“How many of you want to be Neurosurgeons?”
The euphoria was bellowing and hands ferociously shot up like three years olds being offered candy. Being the “top notch” students, dreams were sprouting like mushrooms. Honestly, in that Millennium Hall, where we were currently packed liked sardines, our aspirations had never felt so free. We could already see ourselves donned in scrubs. For the more enthusiastic ones, they had already updated their social media accounts to “Dr.”, totally oblivious of the six years between us. Six FREAKING years! But we just had our first taste of victory and we were counting our blessings one by one!
“I’ll be asking the same question in three weeks!”. Totally amused by the number of hands.
The name was Dr. Mandela, the most sarcastic of the lot and we instantly fell in love with her just from the introductory speech. Totally unaware to us at the moment, was that this wasn’t meant to be a joke as we would soon realize about two weeks into the School of Medicine. A whole week less than she had given us. Then there was Dr. Beda. The one with the intellectual jokes. To this moment, I’m still trying to figure out some of them. But other than a sense of humour that’s harder to figure out than the Physiology Department, he was definitely the father figure in the group. The orientation would not be complete without Dr. Awori. The Orthopedic Surgeon who treats Anatomy as a game of hangman. “Don’t you dare step into that examination hall if you don’t know this. I’ll hang you!” Straight forward guy.
From the beginning, the University of Nairobi School of Medicine wasn’t your average Med School. For starters, I’m still waiting for that one-million-shilling welcome dinner we were supposedly promised when we joined the institution way into my second semester right now. Perhaps everyone was excited and promises were made. I’d like to believe it hasn’t been broken yet, just waiting for the right time. Like the promise made to self to never procrastinate into Med School. Not broken, just waiting for the right time. Then as aforementioned, we have the Physiology Department. There really isn’t much to say about here. Literally! Mostly because we had to learn it for ourselves until days into the examinations where they’d start piling up one after the other. I’m told it’s the norm here.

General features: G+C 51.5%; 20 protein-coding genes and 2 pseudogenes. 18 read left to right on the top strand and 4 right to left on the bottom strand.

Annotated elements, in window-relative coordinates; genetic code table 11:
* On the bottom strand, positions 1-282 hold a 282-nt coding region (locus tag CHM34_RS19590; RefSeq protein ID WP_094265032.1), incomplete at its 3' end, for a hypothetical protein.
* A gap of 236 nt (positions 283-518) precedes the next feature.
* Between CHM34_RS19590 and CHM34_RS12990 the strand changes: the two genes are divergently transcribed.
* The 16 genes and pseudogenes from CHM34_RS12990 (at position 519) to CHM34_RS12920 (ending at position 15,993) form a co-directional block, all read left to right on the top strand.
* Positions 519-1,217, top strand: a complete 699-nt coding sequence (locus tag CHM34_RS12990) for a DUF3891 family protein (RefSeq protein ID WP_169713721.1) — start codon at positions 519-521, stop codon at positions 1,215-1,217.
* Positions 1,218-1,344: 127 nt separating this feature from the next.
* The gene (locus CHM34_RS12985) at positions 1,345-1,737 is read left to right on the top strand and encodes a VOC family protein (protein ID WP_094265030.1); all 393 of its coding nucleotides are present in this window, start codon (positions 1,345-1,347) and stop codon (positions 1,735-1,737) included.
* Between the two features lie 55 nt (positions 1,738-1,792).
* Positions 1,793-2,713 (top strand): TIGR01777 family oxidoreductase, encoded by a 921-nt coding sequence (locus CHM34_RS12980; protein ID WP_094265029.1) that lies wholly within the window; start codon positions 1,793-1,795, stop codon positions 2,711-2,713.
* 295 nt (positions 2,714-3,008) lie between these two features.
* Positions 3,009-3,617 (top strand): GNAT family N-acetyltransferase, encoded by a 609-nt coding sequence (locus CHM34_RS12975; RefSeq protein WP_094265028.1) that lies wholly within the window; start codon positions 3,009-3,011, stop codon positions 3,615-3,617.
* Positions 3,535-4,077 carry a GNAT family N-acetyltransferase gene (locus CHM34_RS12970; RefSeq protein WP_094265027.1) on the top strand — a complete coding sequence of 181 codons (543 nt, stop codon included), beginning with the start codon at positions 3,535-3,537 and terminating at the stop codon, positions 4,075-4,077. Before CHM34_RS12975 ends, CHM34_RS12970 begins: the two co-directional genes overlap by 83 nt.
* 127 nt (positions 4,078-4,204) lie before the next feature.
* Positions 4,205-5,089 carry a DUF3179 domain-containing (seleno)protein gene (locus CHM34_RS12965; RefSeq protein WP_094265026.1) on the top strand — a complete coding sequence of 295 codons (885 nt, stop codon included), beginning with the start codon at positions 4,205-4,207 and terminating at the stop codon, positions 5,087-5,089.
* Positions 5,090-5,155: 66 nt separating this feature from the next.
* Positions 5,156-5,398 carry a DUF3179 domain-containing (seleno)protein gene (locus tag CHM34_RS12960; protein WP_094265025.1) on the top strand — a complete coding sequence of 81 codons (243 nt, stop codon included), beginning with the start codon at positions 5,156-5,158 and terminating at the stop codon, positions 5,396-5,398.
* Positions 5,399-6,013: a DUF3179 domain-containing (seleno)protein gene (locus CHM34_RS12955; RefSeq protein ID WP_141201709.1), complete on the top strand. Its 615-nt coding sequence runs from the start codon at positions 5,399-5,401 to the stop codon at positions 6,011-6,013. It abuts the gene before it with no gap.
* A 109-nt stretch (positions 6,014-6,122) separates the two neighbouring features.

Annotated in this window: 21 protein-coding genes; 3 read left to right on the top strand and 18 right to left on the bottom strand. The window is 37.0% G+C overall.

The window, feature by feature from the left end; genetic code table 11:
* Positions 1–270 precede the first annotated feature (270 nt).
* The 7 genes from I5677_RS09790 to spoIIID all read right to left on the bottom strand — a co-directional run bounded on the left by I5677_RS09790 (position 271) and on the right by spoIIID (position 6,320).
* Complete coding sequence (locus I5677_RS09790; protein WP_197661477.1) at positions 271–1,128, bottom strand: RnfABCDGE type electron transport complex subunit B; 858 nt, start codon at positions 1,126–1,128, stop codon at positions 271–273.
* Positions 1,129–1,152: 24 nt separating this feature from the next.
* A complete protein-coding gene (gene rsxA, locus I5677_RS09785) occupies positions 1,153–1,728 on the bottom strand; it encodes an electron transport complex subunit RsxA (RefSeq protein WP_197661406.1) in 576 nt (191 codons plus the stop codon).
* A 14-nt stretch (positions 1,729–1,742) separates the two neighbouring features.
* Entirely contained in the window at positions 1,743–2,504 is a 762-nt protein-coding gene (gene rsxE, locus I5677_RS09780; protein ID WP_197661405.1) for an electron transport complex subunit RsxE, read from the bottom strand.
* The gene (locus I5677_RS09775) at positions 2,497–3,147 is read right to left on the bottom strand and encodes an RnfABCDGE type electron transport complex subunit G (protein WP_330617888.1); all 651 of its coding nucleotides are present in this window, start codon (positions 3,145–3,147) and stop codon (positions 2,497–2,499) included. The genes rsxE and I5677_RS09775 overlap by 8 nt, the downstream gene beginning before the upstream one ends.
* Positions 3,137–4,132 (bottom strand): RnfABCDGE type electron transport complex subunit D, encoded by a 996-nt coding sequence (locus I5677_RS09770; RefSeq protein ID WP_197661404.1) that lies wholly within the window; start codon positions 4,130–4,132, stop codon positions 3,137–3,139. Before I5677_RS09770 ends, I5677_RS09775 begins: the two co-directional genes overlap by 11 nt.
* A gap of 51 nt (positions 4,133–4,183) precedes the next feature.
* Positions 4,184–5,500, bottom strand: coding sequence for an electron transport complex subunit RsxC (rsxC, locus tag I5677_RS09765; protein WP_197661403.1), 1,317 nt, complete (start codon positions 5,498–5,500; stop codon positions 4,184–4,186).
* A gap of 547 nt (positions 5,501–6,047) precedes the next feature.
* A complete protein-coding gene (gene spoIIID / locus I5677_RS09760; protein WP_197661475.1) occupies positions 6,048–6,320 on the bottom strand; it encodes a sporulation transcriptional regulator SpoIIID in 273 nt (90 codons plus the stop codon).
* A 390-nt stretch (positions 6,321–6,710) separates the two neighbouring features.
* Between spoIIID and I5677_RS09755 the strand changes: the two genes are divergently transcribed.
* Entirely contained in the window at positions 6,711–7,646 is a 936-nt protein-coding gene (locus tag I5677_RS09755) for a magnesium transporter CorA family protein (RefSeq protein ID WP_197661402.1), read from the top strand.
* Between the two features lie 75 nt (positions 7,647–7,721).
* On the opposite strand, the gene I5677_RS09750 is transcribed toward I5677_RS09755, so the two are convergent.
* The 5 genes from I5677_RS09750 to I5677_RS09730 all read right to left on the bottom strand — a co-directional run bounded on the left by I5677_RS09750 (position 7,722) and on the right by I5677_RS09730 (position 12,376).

Draped in our lab coats, Anatomy was the centre piece of all the excitement right from the start. The idea of it was just overwhelming and we had our spirits as high as we could have had them. For the first week after orientation, Osteology, the bare bone of it. Nothing too complicated. Vomer, Ethmoid, Sphenoid, Bregma, Pterion, Styloid just to name a few. Nothing very new IF our high school Biology syllabus wasn’t such a scam. But it was! And slowly it would sink in that we really didn’t know what we were signing up for. A month into Med School and it would become a pound of flesh. We would occasionally finding ourselves skipping a BUNCH of classes just to catch up with ONE class. Specifically saying, Anatomy.
“If you see someone smiling after being asked a question, hajui kitu! Amejaza tu rumours!” The lecturer is Dr. Munguti and the someone is yours truly. He wasn’t completely wrong. Infact, he was dead accurate. Hours and hours of reading and almost sleeping with the “Holy Trinity” that’s Vishram, Last’s and Netters yet the only place I ignored was the same place the question came from. All eyes are fixed on me and my colleagues try to mumble something but with damned Latin names it isn’t as easy to figure out. “Maybe it’s how I phrased the question”. Five minutes of constant phrasing and rephrasing with me trying to piece up some reasonable rumours but you can’t reason with Anatomy. You either know or you don’t! My verdict was reached. “Wewe umeua! You’ve killed the patient!” Abit ironical since it’s a cadaver but that basically summarises Anatomy lessons.
Med School is obviously not a smooth ride. It’s a bunch of ebbs with a little flow but it’s certainly the most interesting course. Yes, I have never read this much but also I have never learnt as much. Yes, I have never had so many sleepless nights but also I have never looked forward to my days this much. Yes, I have never felt this dumb before but also my relatives have never praised me so much for it. You should hear them when they call me “Doctari” when all I’m focusing on right now is getting through to second year. Hysterical! But that’s Med School to you. Sometimes you win, sometimes you don’t.
Photo credits by Bill Oxford